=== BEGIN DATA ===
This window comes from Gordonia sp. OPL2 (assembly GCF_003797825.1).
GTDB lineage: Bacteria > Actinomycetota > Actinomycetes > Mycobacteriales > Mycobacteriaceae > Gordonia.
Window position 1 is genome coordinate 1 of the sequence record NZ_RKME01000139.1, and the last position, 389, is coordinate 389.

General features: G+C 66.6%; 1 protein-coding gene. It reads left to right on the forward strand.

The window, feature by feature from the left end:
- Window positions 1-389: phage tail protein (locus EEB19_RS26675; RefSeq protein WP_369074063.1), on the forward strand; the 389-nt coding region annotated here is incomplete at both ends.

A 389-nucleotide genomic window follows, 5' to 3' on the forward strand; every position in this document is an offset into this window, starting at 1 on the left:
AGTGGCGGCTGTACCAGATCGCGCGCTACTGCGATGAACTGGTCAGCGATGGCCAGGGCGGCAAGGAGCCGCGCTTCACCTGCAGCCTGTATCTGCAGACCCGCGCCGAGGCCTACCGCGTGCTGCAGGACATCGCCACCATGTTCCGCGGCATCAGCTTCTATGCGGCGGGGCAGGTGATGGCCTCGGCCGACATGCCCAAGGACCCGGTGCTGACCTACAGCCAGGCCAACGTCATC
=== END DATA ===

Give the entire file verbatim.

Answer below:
This window comes from Gordonia sp. OPL2 (assembly GCF_003797825.1).
GTDB lineage: Bacteria > Actinomycetota > Actinomycetes > Mycobacteriales > Mycobacteriaceae > Gordonia.
Window position 1 is genome coordinate 1 of the sequence record NZ_RKME01000139.1, and the last position, 389, is coordinate 389.

General features: G+C 66.6%; 1 protein-coding gene. It reads left to right on the forward strand.

The window, feature by feature from the left end:
- Window positions 1-389: phage tail protein (locus EEB19_RS26675; RefSeq protein WP_369074063.1), on the forward strand; the 389-nt coding region annotated here is incomplete at both ends.

A 389-nucleotide genomic window follows, 5' to 3' on the forward strand; every position in this document is an offset into this window, starting at 1 on the left:
AGTGGCGGCTGTACCAGATCGCGCGCTACTGCGATGAACTGGTCAGCGATGGCCAGGGCGGCAAGGAGCCGCGCTTCACCTGCAGCCTGTATCTGCAGACCCGCGCCGAGGCCTACCGCGTGCTGCAGGACATCGCCACCATGTTCCGCGGCATCAGCTTCTATGCGGCGGGGCAGGTGATGGCCTCGGCCGACATGCCCAAGGACCCGGTGCTGACCTACAGCCAGGCCAACGTCATC